Layover tourism

I have a 12 hour layover in Amsterdam on route to Istanbul this Spring. I want to use this time to visit Germany. Is it unreasonable to expect if I decide to extend my layover (deliberately miss flight) the airlines will give me much grief? For instance, would I be charged or just put on the next available flight free? Thanks

Posted by Larry
Elkins Park, PA
576 posts

If you miss a flight through your own choice you are out of luck. No refund. They will only put you on the next flight they can if it's their fault you missed a flight.
And if you miss a flight that is part of your full ticket, they will likely cancel the remainder of your journey, with no refund.

Posted by Frank
Tresana, Highlands Ranch, CO, USA
10888 posts

Larry is correct. Under the best of circumstances and with an extremely good story you MIGHT be allowed to continue for a change fee but it is not a risky I would to take. In these days of high security the airline take a very dim view of people getting off plane at inbetween stops. They worry that you may have left something behind. Very dumb idea.

Posted by Gail
Downingtown, USA
1562 posts

If you have twelve hours why not spend day in Amsterdam. Under no circumstances should you deliberately miss your connection. As others said, you very likely not have any chance of rebooking and could lose the return flight as well.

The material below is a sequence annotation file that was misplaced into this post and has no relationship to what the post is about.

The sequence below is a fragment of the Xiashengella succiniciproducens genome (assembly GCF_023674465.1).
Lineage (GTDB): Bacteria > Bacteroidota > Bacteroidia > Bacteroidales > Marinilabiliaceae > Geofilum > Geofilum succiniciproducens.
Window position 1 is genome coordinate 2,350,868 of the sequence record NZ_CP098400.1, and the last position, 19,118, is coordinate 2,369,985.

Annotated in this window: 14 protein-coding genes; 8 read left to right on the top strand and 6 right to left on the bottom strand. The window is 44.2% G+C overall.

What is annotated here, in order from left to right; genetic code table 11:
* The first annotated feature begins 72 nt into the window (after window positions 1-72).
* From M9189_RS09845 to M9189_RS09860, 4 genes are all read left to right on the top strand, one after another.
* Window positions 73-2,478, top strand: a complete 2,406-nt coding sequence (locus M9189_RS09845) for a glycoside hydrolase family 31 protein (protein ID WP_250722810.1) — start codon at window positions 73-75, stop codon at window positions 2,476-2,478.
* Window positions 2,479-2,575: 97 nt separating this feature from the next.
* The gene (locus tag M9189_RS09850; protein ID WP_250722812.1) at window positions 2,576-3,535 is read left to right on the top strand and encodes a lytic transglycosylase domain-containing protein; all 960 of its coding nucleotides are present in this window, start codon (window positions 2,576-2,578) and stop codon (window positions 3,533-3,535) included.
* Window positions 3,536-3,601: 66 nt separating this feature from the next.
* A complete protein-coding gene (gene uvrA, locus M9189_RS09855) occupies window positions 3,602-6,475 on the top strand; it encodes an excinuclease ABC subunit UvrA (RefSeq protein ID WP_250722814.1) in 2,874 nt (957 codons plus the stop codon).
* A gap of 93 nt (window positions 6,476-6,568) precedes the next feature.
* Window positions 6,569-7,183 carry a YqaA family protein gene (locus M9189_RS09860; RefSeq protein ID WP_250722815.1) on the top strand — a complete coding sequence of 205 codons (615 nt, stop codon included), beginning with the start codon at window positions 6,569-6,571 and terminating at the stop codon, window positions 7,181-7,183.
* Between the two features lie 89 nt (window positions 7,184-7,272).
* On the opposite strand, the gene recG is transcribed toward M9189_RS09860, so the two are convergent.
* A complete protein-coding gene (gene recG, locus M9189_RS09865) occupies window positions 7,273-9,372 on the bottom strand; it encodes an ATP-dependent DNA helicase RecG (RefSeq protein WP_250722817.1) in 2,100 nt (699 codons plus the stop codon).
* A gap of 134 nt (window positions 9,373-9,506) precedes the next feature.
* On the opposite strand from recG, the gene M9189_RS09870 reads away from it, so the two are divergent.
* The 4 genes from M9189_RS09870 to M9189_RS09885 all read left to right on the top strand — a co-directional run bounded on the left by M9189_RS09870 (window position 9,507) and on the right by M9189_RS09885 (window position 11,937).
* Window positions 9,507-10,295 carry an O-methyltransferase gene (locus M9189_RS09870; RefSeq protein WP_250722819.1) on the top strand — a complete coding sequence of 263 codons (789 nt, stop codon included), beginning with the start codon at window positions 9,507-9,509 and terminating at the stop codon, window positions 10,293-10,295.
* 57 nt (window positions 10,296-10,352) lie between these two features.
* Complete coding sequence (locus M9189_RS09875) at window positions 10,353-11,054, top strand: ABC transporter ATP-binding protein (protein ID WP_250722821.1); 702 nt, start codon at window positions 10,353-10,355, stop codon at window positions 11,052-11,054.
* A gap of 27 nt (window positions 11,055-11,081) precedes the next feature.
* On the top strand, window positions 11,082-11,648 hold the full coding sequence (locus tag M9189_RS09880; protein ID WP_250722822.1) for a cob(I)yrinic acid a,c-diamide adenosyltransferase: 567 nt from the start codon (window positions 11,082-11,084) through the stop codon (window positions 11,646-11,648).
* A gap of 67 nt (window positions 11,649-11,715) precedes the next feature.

Posted by Brandon
Lansing, Mi, 48912
6 posts

Thanks for the advice. I suppose I am just a little too ambitious :)

Posted by David
Florence, AL, USA
1972 posts

Take the 20 minute ride into Amsterdam on the train. Then just walk around the city and enjoy the day. It's a great city to walk in, or even to take trams from neighborhood to neighborhood.
And look for those little shops on side alleys selling a frozen custard that tastes like it's all cream. The cones of fried potatoes are also great. If you even had time to go to Germany, it would look just like the Netherlands until you get down to Cologne. It's all on The Rhine River.

Posted by Brandon
Lansing, Mi, 48912
6 posts

Sounds good David, thank you. It was indeed my intention to visit Cologne. It appeared the trip would only be around four hours. I was hoping I could perhaps pay just like an extra $100 bucks to get me back on my flight schedule the following day. Also, does anyone have a feel how lengthy the customs process would going through the airport? With US Visa is it a process to travel between EU countries? Thanks

Posted by Larry
Elkins Park, PA
576 posts

Since a tram ride was suggested, here's an idea for an Amsterdam layover I've not seen suggested here.
Take the "other" train from Schiphol to Amsterdam Zuid (South, cost and time are the same as to Centraal). From there take the number 5 tram north into town -you can get off at the Museumplein and start walking north, or take it further to Leidseplein. Anyway, walk on north to Centraal Station, as leisurely as time allows, and this way you get neighborhoods, canals, and the city. From Centraal, trains are very 10 minutes and take 18 minutes back to Schiphol.